Our values as people of faith call upon us to open our arms and minds and embrace our sisters and brothers whoever they might be, whatever walk of life they might come from or difficulties they had to endure.

We are an integral part of the communities we are called to serve, and our responsibility is to embrace their suffering and ease their pain and transform those power structures responsible for oppression and exploitation.

When it comes to discrimination, women and girls suffer the most; particularly those part of historically marginalised groups. Because of a patriarchal system that exacerbates conflict and prejudice a staggering percentage of women and girls around the world are violated or silenced every single day. Their gender puts them at higher risk of violence, exclusion, poverty and death. 

We are on the side of those who suffer, those who are neglected and discriminated.

When a fellow human being is hurt, in distress or is left behind, we as religious leaders have a responsibility to act.

Globally, 12 million girls each year get married before the age of 18 – roughly 33,000 every day, or one every two seconds.  16 million girls ages 6 to 11 will never start school, compared with 8 million boys.  35 per cent of women worldwide have experienced physical and/or sexual violence, in some countries the percentage rises to 70 per cent. Evidence shows that women who have experienced physical or sexual violence report higher rates of depression, higher risk of maternal health problems and acquiring HIV.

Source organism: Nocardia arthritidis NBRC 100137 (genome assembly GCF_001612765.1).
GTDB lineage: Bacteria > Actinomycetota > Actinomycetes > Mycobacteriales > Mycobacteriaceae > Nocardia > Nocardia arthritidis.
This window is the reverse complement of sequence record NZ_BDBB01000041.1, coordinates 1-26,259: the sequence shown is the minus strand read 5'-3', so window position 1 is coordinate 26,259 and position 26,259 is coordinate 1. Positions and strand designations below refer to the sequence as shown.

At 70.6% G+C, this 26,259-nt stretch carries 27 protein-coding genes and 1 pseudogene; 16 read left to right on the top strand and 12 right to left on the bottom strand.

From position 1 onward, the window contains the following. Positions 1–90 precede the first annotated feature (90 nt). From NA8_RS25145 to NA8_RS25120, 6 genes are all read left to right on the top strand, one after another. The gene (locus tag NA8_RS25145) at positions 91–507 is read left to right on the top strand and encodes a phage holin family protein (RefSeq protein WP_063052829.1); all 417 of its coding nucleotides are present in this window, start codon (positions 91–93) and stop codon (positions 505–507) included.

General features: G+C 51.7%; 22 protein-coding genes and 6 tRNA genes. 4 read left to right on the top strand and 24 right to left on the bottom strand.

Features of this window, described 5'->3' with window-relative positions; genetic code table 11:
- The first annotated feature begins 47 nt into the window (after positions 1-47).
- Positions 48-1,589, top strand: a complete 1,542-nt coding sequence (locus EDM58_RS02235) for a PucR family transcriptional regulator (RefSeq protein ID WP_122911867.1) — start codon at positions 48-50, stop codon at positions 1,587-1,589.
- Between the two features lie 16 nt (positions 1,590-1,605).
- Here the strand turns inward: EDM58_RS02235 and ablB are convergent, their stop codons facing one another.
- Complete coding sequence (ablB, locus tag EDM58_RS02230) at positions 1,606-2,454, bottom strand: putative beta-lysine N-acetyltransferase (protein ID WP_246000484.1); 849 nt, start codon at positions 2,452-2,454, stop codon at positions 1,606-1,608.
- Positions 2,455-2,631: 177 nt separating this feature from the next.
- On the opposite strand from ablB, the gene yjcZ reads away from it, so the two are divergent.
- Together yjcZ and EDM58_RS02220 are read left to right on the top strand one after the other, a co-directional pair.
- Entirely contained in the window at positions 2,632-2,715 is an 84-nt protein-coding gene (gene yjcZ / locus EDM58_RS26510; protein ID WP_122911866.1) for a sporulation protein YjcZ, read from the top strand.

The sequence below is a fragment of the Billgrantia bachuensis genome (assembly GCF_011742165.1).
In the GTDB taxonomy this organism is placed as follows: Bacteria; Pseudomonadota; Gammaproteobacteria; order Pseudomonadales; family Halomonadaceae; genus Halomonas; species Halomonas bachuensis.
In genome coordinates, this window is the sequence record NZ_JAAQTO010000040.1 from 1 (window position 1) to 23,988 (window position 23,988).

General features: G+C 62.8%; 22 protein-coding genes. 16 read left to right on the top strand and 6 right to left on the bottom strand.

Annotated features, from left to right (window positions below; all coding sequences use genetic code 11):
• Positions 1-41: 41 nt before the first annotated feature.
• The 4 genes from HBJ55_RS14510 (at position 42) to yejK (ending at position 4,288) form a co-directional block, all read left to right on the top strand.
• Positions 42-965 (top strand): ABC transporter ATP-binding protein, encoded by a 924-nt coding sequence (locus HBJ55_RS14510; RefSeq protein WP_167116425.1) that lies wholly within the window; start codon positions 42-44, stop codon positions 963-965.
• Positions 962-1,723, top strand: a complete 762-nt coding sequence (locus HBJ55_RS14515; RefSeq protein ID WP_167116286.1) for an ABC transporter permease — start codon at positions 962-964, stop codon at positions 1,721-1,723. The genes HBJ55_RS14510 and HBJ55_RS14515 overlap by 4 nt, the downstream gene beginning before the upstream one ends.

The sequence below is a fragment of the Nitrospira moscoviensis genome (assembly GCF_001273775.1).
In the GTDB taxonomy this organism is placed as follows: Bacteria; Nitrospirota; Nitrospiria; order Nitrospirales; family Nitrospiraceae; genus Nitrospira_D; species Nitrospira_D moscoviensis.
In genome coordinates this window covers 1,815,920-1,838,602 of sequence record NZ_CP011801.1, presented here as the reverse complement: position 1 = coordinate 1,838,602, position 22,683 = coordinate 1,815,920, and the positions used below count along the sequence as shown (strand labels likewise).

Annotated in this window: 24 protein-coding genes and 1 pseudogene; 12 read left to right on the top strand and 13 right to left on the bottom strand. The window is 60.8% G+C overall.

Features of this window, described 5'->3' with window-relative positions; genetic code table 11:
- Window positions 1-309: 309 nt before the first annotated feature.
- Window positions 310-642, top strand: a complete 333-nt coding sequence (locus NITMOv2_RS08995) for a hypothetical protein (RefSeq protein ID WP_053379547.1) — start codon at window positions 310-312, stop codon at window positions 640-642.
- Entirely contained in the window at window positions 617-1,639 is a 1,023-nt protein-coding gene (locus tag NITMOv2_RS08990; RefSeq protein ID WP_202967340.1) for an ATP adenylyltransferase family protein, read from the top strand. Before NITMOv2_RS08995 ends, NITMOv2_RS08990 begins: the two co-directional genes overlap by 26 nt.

These are only some of the distressing data on how we are leaving women and girls behind, and by doing that we are reducing the chances for their families and communities to grow and thrive. A family cannot be healthy if a woman is being battered or if a girl is being violated or married off at young age. In order to guarantee a healthy family, we need to guarantee the full implementation of women’s rights.

But gender injustice does not only affect women and girls. Toxic prejudice and unrealistic expectations are also impacting men and boys, among others.  Many young men consider violent and risky behaviours a pre-requisite of being “manly. “This also applies to the prevalent need for men to control women in intimate relationships as a way to affirm their masculinity. 

We need to break this cycle of injustice. 

Communities around the world trust us to be their moral compass. We have a crucial role to play when it comes to promoting justice and teaching values. 

It’s our call. It’s our responsibility. For we are tasked by God to feed, shield and love those who need us the most.

We must be on their side. Without prejudice nor judgement as we are one in humanity.